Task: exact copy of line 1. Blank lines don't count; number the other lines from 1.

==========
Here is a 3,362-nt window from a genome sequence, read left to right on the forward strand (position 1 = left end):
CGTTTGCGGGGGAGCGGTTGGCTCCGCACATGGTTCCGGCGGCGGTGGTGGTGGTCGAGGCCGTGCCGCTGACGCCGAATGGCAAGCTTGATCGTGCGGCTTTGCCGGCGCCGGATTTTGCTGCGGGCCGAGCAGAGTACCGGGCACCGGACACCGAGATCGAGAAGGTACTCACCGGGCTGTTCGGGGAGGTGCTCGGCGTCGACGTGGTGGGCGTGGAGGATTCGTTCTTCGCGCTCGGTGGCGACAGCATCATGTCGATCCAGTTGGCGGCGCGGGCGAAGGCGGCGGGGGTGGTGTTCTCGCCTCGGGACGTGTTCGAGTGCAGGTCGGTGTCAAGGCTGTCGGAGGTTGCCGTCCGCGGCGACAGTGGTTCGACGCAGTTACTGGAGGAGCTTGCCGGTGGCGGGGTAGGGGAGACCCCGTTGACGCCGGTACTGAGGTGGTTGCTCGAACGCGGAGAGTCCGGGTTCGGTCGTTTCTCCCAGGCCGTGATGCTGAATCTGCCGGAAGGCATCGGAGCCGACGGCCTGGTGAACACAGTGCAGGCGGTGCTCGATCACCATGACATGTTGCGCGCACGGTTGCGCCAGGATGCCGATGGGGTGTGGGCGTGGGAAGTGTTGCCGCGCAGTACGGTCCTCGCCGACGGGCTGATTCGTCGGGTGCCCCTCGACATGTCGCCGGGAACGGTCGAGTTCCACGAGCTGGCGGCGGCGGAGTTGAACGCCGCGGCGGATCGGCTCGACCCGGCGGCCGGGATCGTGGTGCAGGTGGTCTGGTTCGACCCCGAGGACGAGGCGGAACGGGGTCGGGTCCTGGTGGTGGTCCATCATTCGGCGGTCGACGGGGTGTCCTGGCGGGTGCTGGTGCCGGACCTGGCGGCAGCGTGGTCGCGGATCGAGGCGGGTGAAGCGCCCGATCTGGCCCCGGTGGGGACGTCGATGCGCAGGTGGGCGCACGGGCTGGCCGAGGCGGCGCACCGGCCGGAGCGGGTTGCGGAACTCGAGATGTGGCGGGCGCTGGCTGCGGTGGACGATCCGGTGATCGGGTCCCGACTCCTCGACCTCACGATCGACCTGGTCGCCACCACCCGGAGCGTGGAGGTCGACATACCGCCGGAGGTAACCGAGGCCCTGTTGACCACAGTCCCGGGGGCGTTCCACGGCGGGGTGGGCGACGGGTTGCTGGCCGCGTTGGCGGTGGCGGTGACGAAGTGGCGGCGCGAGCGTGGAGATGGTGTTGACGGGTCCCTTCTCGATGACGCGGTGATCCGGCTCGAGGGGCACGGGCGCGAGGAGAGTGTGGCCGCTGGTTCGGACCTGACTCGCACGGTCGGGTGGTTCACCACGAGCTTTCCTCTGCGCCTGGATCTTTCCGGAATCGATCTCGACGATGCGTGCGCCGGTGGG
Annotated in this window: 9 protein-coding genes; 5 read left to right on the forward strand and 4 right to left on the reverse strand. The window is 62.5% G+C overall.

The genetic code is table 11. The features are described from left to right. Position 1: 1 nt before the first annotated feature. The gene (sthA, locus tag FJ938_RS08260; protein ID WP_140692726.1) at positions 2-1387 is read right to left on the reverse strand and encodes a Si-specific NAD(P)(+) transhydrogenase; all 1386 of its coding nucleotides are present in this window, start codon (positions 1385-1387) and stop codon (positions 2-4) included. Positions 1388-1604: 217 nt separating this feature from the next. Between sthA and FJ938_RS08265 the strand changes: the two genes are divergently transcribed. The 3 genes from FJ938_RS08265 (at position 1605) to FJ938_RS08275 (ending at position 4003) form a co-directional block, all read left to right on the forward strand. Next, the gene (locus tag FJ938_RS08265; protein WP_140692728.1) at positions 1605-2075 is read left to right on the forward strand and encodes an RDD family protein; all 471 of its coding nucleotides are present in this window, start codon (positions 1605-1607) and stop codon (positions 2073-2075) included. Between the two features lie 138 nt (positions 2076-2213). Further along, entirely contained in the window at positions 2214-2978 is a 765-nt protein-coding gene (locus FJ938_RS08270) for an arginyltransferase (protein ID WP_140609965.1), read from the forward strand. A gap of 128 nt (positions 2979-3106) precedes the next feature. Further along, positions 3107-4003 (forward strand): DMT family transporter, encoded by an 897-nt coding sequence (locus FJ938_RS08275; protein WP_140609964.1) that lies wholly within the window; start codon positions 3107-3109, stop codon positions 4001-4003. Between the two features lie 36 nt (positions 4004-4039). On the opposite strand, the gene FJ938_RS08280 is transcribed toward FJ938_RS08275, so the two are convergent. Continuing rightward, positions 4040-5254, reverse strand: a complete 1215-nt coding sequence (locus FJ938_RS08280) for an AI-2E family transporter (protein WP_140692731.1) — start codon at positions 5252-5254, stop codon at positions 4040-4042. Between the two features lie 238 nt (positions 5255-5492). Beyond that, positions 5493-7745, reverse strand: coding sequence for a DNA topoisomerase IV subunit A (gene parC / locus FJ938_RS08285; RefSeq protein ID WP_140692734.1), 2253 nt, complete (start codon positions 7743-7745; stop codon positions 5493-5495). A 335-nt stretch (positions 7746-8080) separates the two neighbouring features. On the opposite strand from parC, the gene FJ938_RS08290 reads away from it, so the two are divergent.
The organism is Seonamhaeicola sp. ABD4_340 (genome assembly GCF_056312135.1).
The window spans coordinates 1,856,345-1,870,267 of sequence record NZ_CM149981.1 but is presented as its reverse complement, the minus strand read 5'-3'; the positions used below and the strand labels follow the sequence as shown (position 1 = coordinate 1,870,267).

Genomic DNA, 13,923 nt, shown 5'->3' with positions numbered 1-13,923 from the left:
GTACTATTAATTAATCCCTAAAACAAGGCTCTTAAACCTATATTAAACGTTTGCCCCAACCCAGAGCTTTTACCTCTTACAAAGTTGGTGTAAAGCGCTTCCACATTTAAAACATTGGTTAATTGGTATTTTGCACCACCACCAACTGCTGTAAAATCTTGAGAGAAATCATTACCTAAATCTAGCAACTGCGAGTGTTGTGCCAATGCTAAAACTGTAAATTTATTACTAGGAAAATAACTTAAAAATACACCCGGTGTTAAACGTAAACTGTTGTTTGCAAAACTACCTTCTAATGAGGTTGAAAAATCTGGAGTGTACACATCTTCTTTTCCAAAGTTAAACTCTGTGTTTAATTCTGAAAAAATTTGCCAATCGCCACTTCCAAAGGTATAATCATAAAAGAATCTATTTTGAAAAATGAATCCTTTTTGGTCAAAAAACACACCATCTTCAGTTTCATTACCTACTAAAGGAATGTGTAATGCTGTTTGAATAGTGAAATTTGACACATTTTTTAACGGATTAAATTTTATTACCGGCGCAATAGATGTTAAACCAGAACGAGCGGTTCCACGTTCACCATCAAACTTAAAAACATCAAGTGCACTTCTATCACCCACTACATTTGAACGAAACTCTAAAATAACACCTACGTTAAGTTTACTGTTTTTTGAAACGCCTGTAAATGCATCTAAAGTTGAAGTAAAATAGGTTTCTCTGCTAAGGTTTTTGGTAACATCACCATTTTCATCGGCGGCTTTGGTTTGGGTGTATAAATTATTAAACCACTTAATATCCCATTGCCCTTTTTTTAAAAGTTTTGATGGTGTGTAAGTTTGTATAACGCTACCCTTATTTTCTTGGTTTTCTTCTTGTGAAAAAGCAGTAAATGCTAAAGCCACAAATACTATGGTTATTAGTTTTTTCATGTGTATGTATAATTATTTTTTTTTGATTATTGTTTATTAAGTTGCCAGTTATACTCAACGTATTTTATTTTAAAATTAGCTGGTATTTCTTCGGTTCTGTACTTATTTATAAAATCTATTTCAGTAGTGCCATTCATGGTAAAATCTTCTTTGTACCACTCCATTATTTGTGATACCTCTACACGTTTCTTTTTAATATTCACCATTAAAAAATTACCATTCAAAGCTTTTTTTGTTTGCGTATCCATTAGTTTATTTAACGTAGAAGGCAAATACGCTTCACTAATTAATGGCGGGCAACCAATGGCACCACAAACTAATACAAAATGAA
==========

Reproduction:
Here is a 3,362-nt window from a genome sequence, read left to right on the forward strand (position 1 = left end):